To educate those around you to the mainframe, explain its value, answer questions and provide resources
1/24/2018 1:22:58 PM |
By Reg Harbeck
"Because it’s good for you."
Remember being told that when you were a kid—or perhaps even more recently?
"Eat your broccoli."
"Clean your room."
"Do your homework."
"Get a degree in a good field."
"Get a career that will support a family lifestyle."
"Work for a quality employer."
If you’re a mainframer, there’s a good chance you complied with many—maybe even all—of these. In fact, if you’re a career mainframer, you’re likely to be exactly the kind of person who’s prone to take such advice seriously—even if you may have been initially inclined to resist such encouragements.
And, if you’ve since become a parent, you’ll know how it feels to be on the other side of these imperatives, encouraging your own next generation to behave in a manner that will help them to have good and healthy lives.
But there’s one more imperative that even “mainframe families” rarely dictate to their young: “Become a mainframer.”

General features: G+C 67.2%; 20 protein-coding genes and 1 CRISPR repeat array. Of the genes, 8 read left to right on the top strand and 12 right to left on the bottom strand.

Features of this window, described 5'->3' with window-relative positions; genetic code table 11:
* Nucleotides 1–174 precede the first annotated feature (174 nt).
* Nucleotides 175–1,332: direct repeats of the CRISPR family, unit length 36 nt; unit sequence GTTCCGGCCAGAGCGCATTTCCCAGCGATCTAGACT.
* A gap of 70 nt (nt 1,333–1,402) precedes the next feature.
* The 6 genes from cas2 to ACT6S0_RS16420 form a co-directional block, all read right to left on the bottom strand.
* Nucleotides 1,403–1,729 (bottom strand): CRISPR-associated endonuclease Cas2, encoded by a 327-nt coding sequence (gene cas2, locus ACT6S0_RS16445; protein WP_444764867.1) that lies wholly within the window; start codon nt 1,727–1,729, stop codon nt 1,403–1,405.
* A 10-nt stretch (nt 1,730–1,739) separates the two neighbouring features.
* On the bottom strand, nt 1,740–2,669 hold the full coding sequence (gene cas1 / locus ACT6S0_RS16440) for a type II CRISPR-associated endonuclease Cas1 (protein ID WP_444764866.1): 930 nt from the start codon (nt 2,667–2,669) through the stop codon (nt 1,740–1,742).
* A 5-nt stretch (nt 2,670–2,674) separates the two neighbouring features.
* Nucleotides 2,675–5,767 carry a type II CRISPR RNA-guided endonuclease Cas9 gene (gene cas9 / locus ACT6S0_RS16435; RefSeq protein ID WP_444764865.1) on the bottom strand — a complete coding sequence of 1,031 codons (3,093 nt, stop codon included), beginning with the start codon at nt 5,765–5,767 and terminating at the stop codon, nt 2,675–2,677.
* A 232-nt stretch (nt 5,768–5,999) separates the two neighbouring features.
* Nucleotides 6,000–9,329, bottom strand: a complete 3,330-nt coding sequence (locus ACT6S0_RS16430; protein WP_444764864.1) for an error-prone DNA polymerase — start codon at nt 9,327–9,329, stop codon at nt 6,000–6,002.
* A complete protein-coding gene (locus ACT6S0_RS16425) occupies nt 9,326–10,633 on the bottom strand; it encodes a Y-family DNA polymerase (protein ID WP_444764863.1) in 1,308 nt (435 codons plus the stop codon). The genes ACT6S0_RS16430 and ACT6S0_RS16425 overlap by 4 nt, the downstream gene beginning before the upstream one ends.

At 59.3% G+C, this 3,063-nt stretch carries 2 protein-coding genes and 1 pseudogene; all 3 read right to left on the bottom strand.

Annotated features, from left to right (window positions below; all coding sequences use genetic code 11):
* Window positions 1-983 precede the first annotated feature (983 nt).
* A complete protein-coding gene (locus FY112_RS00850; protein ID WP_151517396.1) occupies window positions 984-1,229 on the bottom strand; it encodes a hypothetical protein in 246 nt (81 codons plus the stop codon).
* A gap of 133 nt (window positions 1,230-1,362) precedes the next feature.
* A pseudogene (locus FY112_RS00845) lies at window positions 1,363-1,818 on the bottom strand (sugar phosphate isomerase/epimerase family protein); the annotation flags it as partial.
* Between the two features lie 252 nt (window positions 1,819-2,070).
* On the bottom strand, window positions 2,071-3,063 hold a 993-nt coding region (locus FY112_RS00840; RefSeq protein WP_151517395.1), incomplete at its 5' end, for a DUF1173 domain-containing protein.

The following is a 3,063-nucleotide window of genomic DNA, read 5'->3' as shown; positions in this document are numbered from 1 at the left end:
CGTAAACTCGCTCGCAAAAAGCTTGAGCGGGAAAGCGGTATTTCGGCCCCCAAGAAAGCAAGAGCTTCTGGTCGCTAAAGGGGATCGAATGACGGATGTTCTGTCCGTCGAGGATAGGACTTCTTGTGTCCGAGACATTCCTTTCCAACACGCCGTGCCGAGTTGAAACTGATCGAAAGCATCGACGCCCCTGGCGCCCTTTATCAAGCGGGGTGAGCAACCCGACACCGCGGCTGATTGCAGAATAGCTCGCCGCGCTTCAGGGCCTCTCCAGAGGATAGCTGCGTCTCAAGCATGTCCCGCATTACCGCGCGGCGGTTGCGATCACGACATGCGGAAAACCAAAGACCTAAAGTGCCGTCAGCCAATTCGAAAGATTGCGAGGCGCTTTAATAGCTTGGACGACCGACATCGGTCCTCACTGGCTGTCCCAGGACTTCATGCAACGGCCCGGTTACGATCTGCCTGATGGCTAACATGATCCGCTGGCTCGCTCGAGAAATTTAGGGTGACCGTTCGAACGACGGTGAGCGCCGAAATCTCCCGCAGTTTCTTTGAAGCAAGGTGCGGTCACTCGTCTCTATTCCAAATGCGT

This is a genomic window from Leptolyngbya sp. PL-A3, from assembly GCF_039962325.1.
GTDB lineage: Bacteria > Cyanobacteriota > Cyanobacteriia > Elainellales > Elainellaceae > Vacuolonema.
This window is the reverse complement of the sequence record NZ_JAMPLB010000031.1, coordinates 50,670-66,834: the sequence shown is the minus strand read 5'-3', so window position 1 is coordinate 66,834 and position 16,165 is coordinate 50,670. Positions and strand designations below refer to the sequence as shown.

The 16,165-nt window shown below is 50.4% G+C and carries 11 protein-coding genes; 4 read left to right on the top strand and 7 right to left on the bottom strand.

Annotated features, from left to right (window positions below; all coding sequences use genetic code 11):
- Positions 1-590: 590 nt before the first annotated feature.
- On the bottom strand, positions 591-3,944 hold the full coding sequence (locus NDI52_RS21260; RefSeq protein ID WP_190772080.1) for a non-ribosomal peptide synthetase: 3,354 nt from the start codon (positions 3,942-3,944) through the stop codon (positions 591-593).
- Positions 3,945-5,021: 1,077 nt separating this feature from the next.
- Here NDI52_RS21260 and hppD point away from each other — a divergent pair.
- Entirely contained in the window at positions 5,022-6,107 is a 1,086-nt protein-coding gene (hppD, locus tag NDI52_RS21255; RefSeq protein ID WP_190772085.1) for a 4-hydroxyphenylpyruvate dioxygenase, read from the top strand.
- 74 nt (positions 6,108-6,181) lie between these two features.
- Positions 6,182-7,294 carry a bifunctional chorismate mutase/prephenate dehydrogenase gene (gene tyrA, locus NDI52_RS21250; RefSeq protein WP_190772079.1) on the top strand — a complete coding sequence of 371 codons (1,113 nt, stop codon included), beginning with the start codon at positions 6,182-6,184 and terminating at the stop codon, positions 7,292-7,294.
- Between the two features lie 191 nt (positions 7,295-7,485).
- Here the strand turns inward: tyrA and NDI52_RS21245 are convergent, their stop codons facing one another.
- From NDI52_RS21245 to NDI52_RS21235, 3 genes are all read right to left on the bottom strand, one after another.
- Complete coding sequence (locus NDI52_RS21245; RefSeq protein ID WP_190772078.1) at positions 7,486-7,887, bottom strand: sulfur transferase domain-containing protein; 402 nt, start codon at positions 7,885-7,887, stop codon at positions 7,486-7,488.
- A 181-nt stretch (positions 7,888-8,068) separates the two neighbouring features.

A Certain Career Type
The most important reason is probably that most people are cut out for different lifestyles and careers than mainframing—even as a brief phase in a longer career. It takes a special kind of nerdy work ethic to survive and thrive in a mainframe career – let alone enjoying working with coworkers who have that same sort of personality. The insistent focus on details that are much more important than they seem. The refusal to change things in production without going through a painfully slow official process. A reticence against being “promoted out” of a place where you’re surrounded by so much responsibility and so little affirming attention from management and the rest of the organization.
And yet, every so often, we do encounter younger people and wonder whether they might enjoy making such an important, if invisible, contribution. Generally, you have to know someone pretty well to draw such a conclusion about them, given the deep integrity, competence and focus needed for the context.